Friday 12 April 2013

Spring Breakers (2013) - Harmony Korine

Every American teenager has to endure the rite of passage that is spring break.  Likewise, every Disney princess must go through their own rite of passage: the sexy phase.  It occurred with the likes of Britney and Miley Cyrus, and now it’s the turn of Vanessa Hudgens and Selena Gomez.  In a desperate attempt to lose her innocence, you can now hear the High School Musical star spouting lines like “Looking at all this money is making my p*ssy wet”.

This is the level of Korine’s Spring Breakers, a film that’s marginally above pornography.  It’s a film about the loss of innocence as four girls on spring break in Florida get involved in a crime ring led by Alien – James Franco dressed as Sean Paul doing a laughable impression of a white gangster.  It's a mirror image of everything that's wrong with American teenage society.  

Korine’s camerawork and editing is agitated and fidgety, overlaying images and voiceovers into a ninety minute long montage accompanied by a Skrillex score.  Much like a music video, it's a reflection on pop culture.  It certainly creates forward momentum, but the rhythm is ruined by the amount of repetition.  The same lines and footage are replayed again and again, which somewhat overstates the point.  Paradoxically, the urgency of the cinematography is undermined by the glacial pace of the narrative, a narrative that is filled with plot holes and requires the audience to suspend their disbelief on too many occasions.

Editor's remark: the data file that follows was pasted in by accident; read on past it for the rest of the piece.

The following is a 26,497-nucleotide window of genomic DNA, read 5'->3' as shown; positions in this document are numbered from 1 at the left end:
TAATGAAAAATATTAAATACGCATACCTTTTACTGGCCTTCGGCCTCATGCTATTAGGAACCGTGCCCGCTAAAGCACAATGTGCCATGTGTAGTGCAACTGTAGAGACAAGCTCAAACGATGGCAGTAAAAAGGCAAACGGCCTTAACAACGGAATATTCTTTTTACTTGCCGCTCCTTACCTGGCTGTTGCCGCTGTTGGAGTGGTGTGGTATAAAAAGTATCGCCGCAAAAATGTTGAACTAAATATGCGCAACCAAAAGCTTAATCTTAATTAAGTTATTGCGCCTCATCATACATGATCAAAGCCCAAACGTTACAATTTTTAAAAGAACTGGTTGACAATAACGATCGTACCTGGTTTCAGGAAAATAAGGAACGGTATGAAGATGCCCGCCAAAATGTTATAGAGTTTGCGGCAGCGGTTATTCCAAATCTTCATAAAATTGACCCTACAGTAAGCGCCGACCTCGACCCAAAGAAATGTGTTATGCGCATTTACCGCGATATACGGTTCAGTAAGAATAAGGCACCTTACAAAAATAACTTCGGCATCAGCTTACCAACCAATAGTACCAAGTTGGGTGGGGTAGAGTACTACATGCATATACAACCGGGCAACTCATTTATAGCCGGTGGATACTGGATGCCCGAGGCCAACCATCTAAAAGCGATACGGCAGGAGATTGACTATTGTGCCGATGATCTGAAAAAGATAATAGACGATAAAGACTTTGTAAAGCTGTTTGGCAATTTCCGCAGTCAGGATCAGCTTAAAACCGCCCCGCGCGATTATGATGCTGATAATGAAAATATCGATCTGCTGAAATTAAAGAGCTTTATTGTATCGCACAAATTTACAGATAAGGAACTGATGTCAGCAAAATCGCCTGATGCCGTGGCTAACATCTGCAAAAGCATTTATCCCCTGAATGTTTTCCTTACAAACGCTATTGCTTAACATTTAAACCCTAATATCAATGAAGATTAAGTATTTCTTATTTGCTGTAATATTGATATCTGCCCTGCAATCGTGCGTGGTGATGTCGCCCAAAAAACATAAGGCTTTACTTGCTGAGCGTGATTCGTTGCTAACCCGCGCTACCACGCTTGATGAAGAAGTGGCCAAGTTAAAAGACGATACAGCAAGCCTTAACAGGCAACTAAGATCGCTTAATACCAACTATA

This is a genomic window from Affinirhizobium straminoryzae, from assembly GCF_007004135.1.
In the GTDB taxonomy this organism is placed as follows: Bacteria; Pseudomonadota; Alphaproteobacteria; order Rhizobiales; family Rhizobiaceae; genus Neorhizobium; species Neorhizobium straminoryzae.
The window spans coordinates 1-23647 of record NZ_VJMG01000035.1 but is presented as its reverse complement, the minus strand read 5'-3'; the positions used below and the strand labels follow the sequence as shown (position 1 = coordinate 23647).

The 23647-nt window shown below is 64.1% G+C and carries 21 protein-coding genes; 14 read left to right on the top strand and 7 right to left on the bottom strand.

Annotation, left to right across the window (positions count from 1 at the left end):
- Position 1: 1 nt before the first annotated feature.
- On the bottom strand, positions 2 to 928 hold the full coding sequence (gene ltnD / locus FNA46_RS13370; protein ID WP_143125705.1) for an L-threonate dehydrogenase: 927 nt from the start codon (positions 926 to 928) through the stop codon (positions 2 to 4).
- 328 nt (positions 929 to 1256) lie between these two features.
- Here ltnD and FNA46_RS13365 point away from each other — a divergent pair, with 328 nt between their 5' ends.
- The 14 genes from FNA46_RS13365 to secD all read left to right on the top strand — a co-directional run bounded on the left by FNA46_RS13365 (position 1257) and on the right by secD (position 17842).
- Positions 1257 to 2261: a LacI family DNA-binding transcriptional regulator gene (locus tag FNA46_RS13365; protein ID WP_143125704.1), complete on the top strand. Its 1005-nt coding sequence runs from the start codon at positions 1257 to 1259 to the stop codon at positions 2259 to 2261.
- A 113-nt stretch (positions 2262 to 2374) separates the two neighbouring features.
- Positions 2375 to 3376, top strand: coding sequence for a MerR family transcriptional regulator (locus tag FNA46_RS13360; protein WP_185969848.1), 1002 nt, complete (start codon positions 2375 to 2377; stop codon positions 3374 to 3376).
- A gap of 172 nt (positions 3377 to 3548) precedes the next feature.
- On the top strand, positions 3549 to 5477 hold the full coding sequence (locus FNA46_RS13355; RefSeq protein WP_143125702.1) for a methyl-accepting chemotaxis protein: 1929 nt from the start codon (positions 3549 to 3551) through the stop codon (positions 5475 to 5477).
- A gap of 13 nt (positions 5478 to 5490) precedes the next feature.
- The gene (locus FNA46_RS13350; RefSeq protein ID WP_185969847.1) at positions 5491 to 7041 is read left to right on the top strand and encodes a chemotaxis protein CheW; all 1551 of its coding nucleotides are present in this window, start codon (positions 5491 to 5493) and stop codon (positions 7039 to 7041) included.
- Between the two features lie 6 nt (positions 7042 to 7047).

The composition of the provocative images is well constructed and, at times, powerful.  Take, for example, the prominent image of the girls dressed in bikinis and balaclavas, holding machine guns whilst dancing around a piano played by Alien.  The significance of the song choice – Britney’s Everytime, her own anthem to loss of innocence – is obvious.  Yet so often Korine’s sleazy camera caresses the girls in oversaturated colour, daring to look beneath the pool water at their nubile bodies, which becomes uncomfortably voyeuristic.  This is matched by Alien's eerie repetition of "spring break" like some drugged-up, perverted ghost.  The visuals may be provocative and subversive, filled with gratuitous nudity and sexual and phallic symbolism, but never again do I wish to see James Franco deepthroating a pair of pistols.

Much of the narrative is left open-ended, but as such it’s difficult to comprehend Korine’s point of view.  Spring Breakers is essentially a film about female empowerment, but it’s negated by the constant objectification of women throughout.  Initially we sympathise with Gomez’s Faith (the religious one, obviously) who, fearing for their safety, flees for home, but Faith is quickly swept aside – literally and figuratively.  Florida is shot as a sun-dappled, glamorous paradise filled with violence – should we feel sorry for these girls as they’re seduced by corruption?  Is Korine condoning this slutty behaviour?  Are the girls really changed for the better?

Ultimately, Spring Breakers presents four silly little girls playing at being adults in a series of provocative images that amount to very little.  There may be some artistic merit in Korine’s cinematography, but for the most part this film borders on the abhorrent.

Spring break for never.